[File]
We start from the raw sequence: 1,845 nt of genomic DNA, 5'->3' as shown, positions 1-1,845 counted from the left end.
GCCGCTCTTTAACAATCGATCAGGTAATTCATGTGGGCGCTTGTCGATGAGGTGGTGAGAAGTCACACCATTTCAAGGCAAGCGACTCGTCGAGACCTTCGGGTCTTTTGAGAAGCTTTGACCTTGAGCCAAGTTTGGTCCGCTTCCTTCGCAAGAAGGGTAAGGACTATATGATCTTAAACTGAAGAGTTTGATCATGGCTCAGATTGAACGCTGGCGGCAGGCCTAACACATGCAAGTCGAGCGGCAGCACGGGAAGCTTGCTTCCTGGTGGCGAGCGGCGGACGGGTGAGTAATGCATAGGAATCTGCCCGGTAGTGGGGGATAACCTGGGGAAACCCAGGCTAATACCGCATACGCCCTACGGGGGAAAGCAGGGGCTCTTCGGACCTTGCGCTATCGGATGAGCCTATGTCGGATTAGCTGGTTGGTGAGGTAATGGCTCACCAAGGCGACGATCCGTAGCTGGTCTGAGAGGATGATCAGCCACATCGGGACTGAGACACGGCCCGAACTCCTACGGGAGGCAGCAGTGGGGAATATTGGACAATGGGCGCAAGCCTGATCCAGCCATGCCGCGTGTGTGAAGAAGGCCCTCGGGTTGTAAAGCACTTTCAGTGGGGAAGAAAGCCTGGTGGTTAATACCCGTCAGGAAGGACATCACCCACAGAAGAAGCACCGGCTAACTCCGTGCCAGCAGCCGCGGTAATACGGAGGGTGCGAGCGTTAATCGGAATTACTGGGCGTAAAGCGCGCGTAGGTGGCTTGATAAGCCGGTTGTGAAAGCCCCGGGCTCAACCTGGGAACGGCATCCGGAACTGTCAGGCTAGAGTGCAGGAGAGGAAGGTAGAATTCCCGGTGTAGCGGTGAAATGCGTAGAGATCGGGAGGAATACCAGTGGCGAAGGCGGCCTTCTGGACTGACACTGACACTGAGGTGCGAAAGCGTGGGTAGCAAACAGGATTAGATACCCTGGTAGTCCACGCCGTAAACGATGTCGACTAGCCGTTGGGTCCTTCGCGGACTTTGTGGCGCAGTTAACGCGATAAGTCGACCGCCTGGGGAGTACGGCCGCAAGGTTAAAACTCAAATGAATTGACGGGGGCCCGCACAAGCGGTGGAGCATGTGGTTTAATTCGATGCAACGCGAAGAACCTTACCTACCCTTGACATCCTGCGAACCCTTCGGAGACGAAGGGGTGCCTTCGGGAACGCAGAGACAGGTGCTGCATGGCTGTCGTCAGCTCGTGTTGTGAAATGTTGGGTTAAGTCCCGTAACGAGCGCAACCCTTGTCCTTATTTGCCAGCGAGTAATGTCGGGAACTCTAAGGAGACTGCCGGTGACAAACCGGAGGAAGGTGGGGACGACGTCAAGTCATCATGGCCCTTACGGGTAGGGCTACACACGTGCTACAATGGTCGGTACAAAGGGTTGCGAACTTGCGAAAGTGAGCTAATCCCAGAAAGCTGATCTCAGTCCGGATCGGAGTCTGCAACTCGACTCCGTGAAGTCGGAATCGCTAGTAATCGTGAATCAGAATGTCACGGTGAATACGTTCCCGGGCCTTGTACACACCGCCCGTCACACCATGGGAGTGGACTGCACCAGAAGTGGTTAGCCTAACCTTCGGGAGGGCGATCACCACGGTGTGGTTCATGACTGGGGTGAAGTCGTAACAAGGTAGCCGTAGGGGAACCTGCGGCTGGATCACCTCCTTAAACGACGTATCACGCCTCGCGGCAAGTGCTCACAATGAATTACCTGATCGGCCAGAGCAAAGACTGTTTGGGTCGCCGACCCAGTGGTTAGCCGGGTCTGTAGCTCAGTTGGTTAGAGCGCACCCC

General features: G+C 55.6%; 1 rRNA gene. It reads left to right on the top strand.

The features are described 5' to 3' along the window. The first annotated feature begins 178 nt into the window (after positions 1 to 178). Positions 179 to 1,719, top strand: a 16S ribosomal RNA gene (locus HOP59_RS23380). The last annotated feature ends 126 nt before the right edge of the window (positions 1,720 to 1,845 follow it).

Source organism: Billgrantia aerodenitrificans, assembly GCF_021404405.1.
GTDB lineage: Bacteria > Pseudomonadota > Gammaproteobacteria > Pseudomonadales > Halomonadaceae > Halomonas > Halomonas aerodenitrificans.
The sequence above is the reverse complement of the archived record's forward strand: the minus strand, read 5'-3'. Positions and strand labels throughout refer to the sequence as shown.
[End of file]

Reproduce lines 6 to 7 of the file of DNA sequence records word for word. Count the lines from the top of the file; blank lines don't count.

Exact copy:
GTDB lineage: Bacteria > Pseudomonadota > Gammaproteobacteria > Pseudomonadales > Halomonadaceae > Halomonas > Halomonas aerodenitrificans.
The sequence above is the reverse complement of the archived record's forward strand: the minus strand, read 5'-3'. Positions and strand labels throughout refer to the sequence as shown.